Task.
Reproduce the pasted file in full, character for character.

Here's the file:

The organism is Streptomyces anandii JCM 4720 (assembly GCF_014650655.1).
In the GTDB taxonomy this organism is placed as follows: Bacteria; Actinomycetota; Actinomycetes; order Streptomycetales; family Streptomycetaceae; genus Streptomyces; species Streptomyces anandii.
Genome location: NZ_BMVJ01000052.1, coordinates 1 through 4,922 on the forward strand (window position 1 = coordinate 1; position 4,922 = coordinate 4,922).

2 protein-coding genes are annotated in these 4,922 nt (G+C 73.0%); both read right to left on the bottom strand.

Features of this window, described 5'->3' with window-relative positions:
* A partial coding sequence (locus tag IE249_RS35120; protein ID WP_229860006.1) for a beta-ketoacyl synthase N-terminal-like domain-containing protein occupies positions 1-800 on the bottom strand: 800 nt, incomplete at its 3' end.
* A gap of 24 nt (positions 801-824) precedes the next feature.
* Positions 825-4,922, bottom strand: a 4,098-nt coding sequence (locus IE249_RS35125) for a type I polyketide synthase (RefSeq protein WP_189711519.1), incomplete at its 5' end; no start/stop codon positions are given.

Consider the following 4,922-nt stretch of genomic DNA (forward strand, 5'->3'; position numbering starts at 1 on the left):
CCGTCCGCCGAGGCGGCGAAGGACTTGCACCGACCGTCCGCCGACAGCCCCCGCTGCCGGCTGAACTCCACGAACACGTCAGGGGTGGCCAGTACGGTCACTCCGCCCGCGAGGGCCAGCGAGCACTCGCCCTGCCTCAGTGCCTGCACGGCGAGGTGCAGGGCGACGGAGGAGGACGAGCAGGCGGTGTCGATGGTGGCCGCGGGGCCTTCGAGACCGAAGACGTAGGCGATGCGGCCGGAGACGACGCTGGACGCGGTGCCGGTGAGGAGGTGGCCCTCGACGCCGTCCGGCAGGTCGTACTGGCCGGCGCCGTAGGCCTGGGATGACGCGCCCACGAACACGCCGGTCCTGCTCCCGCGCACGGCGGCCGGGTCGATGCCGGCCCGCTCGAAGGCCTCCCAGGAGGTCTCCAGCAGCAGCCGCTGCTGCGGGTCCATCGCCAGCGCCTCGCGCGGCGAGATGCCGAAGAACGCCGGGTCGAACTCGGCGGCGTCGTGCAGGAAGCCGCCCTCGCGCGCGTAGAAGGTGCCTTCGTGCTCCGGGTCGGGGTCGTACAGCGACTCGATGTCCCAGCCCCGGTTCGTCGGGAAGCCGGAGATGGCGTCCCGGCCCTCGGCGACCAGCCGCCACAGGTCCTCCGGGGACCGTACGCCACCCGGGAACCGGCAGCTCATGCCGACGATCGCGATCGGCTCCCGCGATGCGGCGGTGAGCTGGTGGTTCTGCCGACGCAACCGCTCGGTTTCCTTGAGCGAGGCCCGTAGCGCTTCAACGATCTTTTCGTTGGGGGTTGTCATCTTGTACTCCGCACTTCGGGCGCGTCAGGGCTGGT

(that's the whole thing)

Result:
The organism is Streptomyces anandii JCM 4720 (assembly GCF_014650655.1).
In the GTDB taxonomy this organism is placed as follows: Bacteria; Actinomycetota; Actinomycetes; order Streptomycetales; family Streptomycetaceae; genus Streptomyces; species Streptomyces anandii.
Genome location: NZ_BMVJ01000052.1, coordinates 1 through 4,922 on the forward strand (window position 1 = coordinate 1; position 4,922 = coordinate 4,922).

2 protein-coding genes are annotated in these 4,922 nt (G+C 73.0%); both read right to left on the bottom strand.

Features of this window, described 5'->3' with window-relative positions:
* A partial coding sequence (locus tag IE249_RS35120; protein ID WP_229860006.1) for a beta-ketoacyl synthase N-terminal-like domain-containing protein occupies positions 1-800 on the bottom strand: 800 nt, incomplete at its 3' end.
* A gap of 24 nt (positions 801-824) precedes the next feature.
* Positions 825-4,922, bottom strand: a 4,098-nt coding sequence (locus IE249_RS35125) for a type I polyketide synthase (RefSeq protein WP_189711519.1), incomplete at its 5' end; no start/stop codon positions are given.

Consider the following 4,922-nt stretch of genomic DNA (forward strand, 5'->3'; position numbering starts at 1 on the left):
CCGTCCGCCGAGGCGGCGAAGGACTTGCACCGACCGTCCGCCGACAGCCCCCGCTGCCGGCTGAACTCCACGAACACGTCAGGGGTGGCCAGTACGGTCACTCCGCCCGCGAGGGCCAGCGAGCACTCGCCCTGCCTCAGTGCCTGCACGGCGAGGTGCAGGGCGACGGAGGAGGACGAGCAGGCGGTGTCGATGGTGGCCGCGGGGCCTTCGAGACCGAAGACGTAGGCGATGCGGCCGGAGACGACGCTGGACGCGGTGCCGGTGAGGAGGTGGCCCTCGACGCCGTCCGGCAGGTCGTACTGGCCGGCGCCGTAGGCCTGGGATGACGCGCCCACGAACACGCCGGTCCTGCTCCCGCGCACGGCGGCCGGGTCGATGCCGGCCCGCTCGAAGGCCTCCCAGGAGGTCTCCAGCAGCAGCCGCTGCTGCGGGTCCATCGCCAGCGCCTCGCGCGGCGAGATGCCGAAGAACGCCGGGTCGAACTCGGCGGCGTCGTGCAGGAAGCCGCCCTCGCGCGCGTAGAAGGTGCCTTCGTGCTCCGGGTCGGGGTCGTACAGCGACTCGATGTCCCAGCCCCGGTTCGTCGGGAAGCCGGAGATGGCGTCCCGGCCCTCGGCGACCAGCCGCCACAGGTCCTCCGGGGACCGTACGCCACCCGGGAACCGGCAGCTCATGCCGACGATCGCGATCGGCTCCCGCGATGCGGCGGTGAGCTGGTGGTTCTGCCGACGCAACCGCTCGGTTTCCTTGAGCGAGGCCCGTAGCGCTTCAACGATCTTTTCGTTGGGGGTTGTCATCTTGTACTCCGCACTTCGGGCGCGTCAGGGCTGGT